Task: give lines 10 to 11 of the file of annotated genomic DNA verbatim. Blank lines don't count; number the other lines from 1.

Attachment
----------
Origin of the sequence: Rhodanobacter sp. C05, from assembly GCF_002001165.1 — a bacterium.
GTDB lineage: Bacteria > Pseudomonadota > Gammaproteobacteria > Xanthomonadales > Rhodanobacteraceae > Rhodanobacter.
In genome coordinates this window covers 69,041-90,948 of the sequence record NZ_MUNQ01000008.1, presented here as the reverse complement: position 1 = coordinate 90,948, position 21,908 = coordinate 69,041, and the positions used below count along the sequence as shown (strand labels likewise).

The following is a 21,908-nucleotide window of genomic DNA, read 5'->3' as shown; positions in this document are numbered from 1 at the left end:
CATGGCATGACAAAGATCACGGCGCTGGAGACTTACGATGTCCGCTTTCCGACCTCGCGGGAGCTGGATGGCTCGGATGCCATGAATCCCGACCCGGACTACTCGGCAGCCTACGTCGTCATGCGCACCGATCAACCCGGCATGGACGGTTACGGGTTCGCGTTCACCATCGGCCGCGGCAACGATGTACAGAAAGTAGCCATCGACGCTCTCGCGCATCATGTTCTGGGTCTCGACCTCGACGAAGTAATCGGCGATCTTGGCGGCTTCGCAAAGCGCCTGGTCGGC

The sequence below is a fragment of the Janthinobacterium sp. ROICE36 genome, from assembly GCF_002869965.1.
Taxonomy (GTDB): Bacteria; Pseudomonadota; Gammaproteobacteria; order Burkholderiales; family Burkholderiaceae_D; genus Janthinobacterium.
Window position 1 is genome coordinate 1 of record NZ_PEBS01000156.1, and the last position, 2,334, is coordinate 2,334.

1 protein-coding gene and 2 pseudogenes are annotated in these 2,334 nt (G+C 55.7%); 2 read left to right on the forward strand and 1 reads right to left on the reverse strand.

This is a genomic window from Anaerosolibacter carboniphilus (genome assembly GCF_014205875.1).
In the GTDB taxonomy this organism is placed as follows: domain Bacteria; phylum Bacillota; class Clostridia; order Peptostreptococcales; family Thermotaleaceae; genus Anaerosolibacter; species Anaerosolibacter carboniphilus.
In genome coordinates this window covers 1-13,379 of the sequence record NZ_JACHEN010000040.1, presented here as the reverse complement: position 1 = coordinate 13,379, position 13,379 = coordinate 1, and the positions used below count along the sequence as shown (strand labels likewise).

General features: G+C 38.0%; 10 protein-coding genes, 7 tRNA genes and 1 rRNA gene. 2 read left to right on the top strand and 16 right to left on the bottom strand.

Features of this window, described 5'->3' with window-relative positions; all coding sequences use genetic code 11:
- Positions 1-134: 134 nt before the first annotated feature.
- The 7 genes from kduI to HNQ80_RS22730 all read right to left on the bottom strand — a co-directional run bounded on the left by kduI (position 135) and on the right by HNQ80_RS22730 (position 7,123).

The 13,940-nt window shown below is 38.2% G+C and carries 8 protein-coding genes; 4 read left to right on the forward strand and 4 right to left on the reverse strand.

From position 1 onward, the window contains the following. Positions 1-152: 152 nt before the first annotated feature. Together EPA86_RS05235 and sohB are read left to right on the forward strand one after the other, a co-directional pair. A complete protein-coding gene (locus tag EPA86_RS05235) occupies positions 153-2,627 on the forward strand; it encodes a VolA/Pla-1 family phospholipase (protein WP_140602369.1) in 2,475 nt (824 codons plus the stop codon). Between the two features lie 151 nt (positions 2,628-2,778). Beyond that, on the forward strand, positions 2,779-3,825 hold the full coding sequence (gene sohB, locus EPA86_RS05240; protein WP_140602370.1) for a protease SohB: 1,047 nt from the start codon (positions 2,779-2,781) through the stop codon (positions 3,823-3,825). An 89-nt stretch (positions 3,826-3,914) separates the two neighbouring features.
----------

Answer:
This is a genomic window from Anaerosolibacter carboniphilus (genome assembly GCF_014205875.1).
In the GTDB taxonomy this organism is placed as follows: domain Bacteria; phylum Bacillota; class Clostridia; order Peptostreptococcales; family Thermotaleaceae; genus Anaerosolibacter; species Anaerosolibacter carboniphilus.